You can read my first Plant Project post here, and the rest of the Plant Project.

plant project drawing ferry

What makes a good hydroponic garden system? One that will actually get used regularly, for a long time, and make lots of plants for not much money. Also, it should be fun, smell good, and the plants should be delicious! This translates into a few design goals:

  1. No Spills
  2. Very Quiet
  3. Ongoing cost of production $1/week
  4. Easy to clean and maintain
  5. Doesn’t take much of your time

No Spills

Don’t flood your apartment (or basement, or garage).


  • Flood-drain system: The water and nutrients in the lower container pump right above them into an upper container with the plants, and slowly drains back down. — Any drips just go back to the bottom container — the upper container is nested into the lower one. — There are no pipes or seals or connections that happen outside of the bottom container. — The amount of water in the system is always less than the smallest container - so it won’t overflow even if the pump doesn’t stop for some reason.
  • Low center of gravity: with the water/plant tubs on bottom and a short and squat dimensions, the watery part of the system is not going to be knocked or kicked over accidentally.


Make barely perceptible and non-annoying noises, if any at all. Shouldn’t interrupt conversation, wake you up, annoy you or your neighbors. It should fade into the background except when you want go grab fresh herbs or tomatoes for dinner.


  • Flood and drain system choice has advantages here too: instead of water being pumped all the time, the pump only runs twice a day, for a minute or so each time.
  • The fan and water pump are the only moving parts, so the parts selected for them need to be quiet and the sounds should be harmonious and gentle.
  • The lamp fan runs while the lamp is on, which is 14hours/day - so it needs to be very quiet.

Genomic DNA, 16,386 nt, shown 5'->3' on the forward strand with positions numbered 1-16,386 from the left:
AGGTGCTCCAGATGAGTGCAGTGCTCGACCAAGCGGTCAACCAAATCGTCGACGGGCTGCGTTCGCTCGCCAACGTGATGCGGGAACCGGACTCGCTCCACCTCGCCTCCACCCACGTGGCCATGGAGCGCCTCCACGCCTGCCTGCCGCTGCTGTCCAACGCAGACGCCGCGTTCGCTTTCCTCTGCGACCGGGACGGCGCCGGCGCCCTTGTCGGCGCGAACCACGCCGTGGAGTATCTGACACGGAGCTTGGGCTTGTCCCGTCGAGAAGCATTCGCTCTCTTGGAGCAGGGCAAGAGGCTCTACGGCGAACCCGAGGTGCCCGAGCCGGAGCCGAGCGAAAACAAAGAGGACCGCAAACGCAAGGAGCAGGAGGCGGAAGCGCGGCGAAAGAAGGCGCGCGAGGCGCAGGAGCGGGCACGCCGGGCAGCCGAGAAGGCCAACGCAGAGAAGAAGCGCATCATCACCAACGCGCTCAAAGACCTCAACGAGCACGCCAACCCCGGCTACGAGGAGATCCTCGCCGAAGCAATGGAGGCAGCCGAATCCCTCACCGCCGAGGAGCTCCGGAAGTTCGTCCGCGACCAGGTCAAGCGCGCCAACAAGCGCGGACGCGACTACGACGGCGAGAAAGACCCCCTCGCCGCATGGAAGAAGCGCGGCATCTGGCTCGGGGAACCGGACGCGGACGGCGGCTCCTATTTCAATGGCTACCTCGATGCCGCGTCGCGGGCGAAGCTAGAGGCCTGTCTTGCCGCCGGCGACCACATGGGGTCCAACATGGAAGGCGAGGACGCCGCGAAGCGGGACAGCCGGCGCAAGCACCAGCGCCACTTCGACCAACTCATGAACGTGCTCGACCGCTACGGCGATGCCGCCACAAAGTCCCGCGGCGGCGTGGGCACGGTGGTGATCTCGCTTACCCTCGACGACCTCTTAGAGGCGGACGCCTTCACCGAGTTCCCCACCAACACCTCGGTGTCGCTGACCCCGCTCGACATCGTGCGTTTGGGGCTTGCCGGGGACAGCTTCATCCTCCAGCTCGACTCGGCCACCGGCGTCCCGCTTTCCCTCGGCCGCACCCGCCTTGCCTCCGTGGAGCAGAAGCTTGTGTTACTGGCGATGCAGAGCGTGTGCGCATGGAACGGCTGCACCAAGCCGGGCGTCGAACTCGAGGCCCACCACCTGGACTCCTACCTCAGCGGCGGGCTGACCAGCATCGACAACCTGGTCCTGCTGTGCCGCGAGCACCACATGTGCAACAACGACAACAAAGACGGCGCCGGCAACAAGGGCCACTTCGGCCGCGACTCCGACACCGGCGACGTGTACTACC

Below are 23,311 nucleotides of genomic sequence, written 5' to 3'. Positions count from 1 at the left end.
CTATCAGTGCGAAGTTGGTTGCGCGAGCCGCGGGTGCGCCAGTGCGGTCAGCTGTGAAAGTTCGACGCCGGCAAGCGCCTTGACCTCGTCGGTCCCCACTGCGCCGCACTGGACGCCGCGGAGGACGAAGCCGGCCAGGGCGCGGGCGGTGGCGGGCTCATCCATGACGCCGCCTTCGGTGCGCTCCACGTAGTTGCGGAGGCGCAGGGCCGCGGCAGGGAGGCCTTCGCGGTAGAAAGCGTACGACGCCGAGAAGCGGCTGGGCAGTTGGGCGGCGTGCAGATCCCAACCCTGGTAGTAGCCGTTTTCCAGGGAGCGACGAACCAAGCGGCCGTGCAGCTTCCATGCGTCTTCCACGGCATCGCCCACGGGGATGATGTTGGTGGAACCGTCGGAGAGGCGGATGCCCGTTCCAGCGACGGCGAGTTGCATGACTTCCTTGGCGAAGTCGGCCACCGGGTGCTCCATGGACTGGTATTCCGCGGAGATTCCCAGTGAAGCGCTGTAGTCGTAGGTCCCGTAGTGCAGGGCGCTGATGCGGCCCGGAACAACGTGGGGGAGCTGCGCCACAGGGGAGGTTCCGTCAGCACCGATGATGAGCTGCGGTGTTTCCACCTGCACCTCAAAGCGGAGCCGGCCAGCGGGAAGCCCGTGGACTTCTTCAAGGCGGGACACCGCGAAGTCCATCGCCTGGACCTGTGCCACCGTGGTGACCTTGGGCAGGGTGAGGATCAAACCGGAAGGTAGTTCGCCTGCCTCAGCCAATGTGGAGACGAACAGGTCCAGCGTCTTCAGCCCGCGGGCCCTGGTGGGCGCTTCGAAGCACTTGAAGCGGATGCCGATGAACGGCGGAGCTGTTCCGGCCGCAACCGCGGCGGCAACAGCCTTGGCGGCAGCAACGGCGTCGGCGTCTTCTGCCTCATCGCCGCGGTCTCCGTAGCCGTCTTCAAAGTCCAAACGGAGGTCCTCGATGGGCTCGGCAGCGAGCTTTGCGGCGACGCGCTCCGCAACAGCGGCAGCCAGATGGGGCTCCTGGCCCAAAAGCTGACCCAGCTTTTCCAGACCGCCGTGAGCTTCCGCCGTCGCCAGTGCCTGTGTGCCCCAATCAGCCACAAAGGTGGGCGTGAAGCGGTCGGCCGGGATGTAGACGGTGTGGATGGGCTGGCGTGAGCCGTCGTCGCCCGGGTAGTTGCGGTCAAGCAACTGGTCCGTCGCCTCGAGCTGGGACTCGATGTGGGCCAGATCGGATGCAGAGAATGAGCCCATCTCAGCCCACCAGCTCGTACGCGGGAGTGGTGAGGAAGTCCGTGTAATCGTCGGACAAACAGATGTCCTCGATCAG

Ongoing cost of production less than $1/week

Ideal is to get a 10x or more return on your incremental material costs. By choosing high-value plants like kitchen herbs, tomatoes, or peppers, you could to grow $10-30 worth of food/week for yourself for an incremental cost less than $1/week.

The ongoing costs (after the cost building it initially, which is considered separately) include:

  • Seeds
  • Electricity
  • Nutrients
  • Water
  • Growing medium (rock wool or other seed starting media, and expanded clay pellets, mesh pots)

Each ongoing cost item should be selected to minimize cost and be re-usable when possible. Also, wherever we can, parts and design objectives are chosen so that over time, you can to further reduce the cost to grow plants. For example, saving or trading seeds with other gardeners, or washing and re-using expanded clay pellets.

Easy to clean and maintain

Ideally, once you build it, you hardly ever, or never, have to spend money on maintaining or repairing the physical parts of the system itself. So design wise, this reinforces the decisions to minimize wear parts, moving parts.

Doesn’t take much of your time

Your time is probably the most important ongoing cost of all. This means we want to simplify things wherever possible, so you don’t have to spend your time on it. We should make the main activities easy, and as pleasant as possible:

  • Planting
  • Harvesting
  • Starting seeds

And also focus on the less frequent, but important activities that might put you off track and make it start gathering dust if they’re too hard or intimidating:

  • Changing water and/or adding more nutrients
  • Cleaning
  • Maintenance and repairs

As you get more experienced and have the system going, you can also reduce the time you spend on it.

Next post: Read more about assembly and the Bill of Materials (BOM) and how to build one for yourself.